This article offers a way to motivate students to understand chemical reactions. Even if they are not keen to know why a glow stick glows in the dark, they will surely be eager to find out how fireflies or jellyfish produce light, or to discover how blood is detected at crime scenes. The article can serve either as an introduction to chemical reactions or to give attractive examples of redox reactions and also to illustrate the levels of energy in the shell of an atom.
Luminescence: The production of light, usually at low temperatures, for example by chemical reactions or electrical energy. Incandescence, in contrast, is light generated by high temperatures.
The best example of chemi-luminescence may be the chemical reaction used to make glow sticks up, which is the result of cracking a small vial of one chemical into a chemical it will react with. Chemi-luminescence is also found in some fungi and earth worms. It is most common in the oceans, where many organisms from fish to worms living at great depths, have glowing organs. Chemists have exploited these -emitting reactions as markers in a large number of laboratory and clinical tests.
Chemiluminescence: A type of luminescence in which the electrons are excited by a chemical reaction, for example the reaction of luminol described in .
When you snap a glow stick and it begins to glow, the light produced is an example of chemiluminescence (see ). Glow sticks comprise a plastic tube containing a mixture including diphenyl oxalate and a dye (which gives the glow stick its colour). Inside the plastic tube is a smaller glass tube containing hydrogen peroxide. When the outer plastic tube is bent, the inner glass tube snaps, releasing the hydrogen peroxide and starting a chemical reaction that produces light (see ). The colour of light that a glow stick produces is determined by the dye used (see ).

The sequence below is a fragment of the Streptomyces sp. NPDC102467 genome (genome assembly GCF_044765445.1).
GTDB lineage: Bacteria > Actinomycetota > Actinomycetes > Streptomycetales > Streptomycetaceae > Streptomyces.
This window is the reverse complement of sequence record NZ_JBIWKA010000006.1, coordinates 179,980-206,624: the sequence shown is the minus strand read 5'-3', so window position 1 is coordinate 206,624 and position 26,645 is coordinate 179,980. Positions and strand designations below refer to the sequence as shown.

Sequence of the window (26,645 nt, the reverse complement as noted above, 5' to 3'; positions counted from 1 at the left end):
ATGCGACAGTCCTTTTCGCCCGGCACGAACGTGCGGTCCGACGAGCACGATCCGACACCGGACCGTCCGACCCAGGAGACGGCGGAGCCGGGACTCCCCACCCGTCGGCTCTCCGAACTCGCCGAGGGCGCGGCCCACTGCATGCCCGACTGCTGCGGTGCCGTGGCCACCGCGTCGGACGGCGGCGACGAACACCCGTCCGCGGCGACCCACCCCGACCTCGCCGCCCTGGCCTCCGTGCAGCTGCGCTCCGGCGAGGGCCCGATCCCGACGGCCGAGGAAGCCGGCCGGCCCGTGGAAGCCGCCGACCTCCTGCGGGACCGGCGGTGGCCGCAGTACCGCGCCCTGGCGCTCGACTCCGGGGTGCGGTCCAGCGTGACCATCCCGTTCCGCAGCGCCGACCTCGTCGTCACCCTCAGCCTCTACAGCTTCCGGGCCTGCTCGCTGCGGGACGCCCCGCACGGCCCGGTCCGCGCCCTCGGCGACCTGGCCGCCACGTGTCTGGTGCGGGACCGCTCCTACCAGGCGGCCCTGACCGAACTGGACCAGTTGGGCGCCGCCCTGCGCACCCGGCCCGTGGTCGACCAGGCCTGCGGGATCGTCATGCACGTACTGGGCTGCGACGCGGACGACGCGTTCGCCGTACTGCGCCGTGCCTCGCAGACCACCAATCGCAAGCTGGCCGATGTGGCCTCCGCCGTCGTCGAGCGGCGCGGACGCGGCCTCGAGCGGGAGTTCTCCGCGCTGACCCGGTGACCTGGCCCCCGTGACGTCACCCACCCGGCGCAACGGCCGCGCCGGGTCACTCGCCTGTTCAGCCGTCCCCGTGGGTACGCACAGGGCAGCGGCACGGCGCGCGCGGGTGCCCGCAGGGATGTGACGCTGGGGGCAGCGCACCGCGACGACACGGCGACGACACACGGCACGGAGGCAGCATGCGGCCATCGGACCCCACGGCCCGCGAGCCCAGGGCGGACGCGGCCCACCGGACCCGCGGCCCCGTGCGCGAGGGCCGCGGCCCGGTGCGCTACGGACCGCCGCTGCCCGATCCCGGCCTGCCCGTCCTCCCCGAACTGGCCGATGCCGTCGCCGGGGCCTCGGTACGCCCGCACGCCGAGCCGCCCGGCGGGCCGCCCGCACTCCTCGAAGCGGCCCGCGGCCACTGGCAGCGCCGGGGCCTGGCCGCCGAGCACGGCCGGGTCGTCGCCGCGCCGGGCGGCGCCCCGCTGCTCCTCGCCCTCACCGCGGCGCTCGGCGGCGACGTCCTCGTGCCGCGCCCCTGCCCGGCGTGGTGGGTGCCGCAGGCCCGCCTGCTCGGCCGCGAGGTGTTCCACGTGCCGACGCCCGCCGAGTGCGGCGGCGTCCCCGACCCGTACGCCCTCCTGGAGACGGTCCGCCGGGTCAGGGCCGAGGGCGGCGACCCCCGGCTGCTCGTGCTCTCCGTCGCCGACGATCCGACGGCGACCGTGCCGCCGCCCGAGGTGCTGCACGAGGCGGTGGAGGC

It involves the fuel (TCPO) plus the oxidant (H2O2)reacting to produce a proposed intermediate, in this example shown as adioxetane; although, this reaction probably produces many intermediates,and others, such as hydroperoxyoxalate, have been proposed (Milofsky andBirks, 1991; Choksi et al., 1990).
One of the suggested reaction sequences in the reaction of peroxyoxalates,of which bis(2,4,6-trichlorophenyl)oxlate (TCPO) is the most prominentexample, follows.
One of the drawbacks of using luminol is that the reaction can be catalysed by other chemicals that may be present at the crime scene, for example, copper-containing alloys, some cleaning fluids such as bleach, and even horseradish. Clever criminals can clean up the blood with bleach, which destroys the evidence of the blood, but bleaching the carpet may alert people to the crime sooner. Urine also contains small amounts of blood, which can be enough to catalyse the reaction of luminol. Once luminol has been applied to the area, it may prevent other tests from being performed there. However, despite these drawbacks, luminol is still used by forensic scientists as a tool to solve crime.